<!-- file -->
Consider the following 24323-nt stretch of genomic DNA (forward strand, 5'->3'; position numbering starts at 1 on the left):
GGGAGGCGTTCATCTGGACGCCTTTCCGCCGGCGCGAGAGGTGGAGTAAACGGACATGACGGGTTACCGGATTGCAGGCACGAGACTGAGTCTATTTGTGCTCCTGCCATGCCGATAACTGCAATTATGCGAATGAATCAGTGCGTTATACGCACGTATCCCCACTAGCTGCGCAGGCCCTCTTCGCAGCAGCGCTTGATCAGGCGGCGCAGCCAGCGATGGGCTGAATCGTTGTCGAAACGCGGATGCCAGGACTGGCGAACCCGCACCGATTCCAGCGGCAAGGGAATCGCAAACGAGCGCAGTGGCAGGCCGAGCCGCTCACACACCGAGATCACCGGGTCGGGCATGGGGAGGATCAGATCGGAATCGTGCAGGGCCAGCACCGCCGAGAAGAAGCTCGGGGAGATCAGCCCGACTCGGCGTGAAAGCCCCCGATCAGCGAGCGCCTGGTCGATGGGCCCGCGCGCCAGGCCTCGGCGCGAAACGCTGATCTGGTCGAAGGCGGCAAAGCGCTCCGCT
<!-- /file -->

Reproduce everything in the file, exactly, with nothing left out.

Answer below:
Consider the following 24323-nt stretch of genomic DNA (forward strand, 5'->3'; position numbering starts at 1 on the left):
GGGAGGCGTTCATCTGGACGCCTTTCCGCCGGCGCGAGAGGTGGAGTAAACGGACATGACGGGTTACCGGATTGCAGGCACGAGACTGAGTCTATTTGTGCTCCTGCCATGCCGATAACTGCAATTATGCGAATGAATCAGTGCGTTATACGCACGTATCCCCACTAGCTGCGCAGGCCCTCTTCGCAGCAGCGCTTGATCAGGCGGCGCAGCCAGCGATGGGCTGAATCGTTGTCGAAACGCGGATGCCAGGACTGGCGAACCCGCACCGATTCCAGCGGCAAGGGAATCGCAAACGAGCGCAGTGGCAGGCCGAGCCGCTCACACACCGAGATCACCGGGTCGGGCATGGGGAGGATCAGATCGGAATCGTGCAGGGCCAGCACCGCCGAGAAGAAGCTCGGGGAGATCAGCCCGACTCGGCGTGAAAGCCCCCGATCAGCGAGCGCCTGGTCGATGGGCCCGCGCGCCAGGCCTCGGCGCGAAACGCTGATCTGGTCGAAGGCGGCAAAGCGCTCCGCT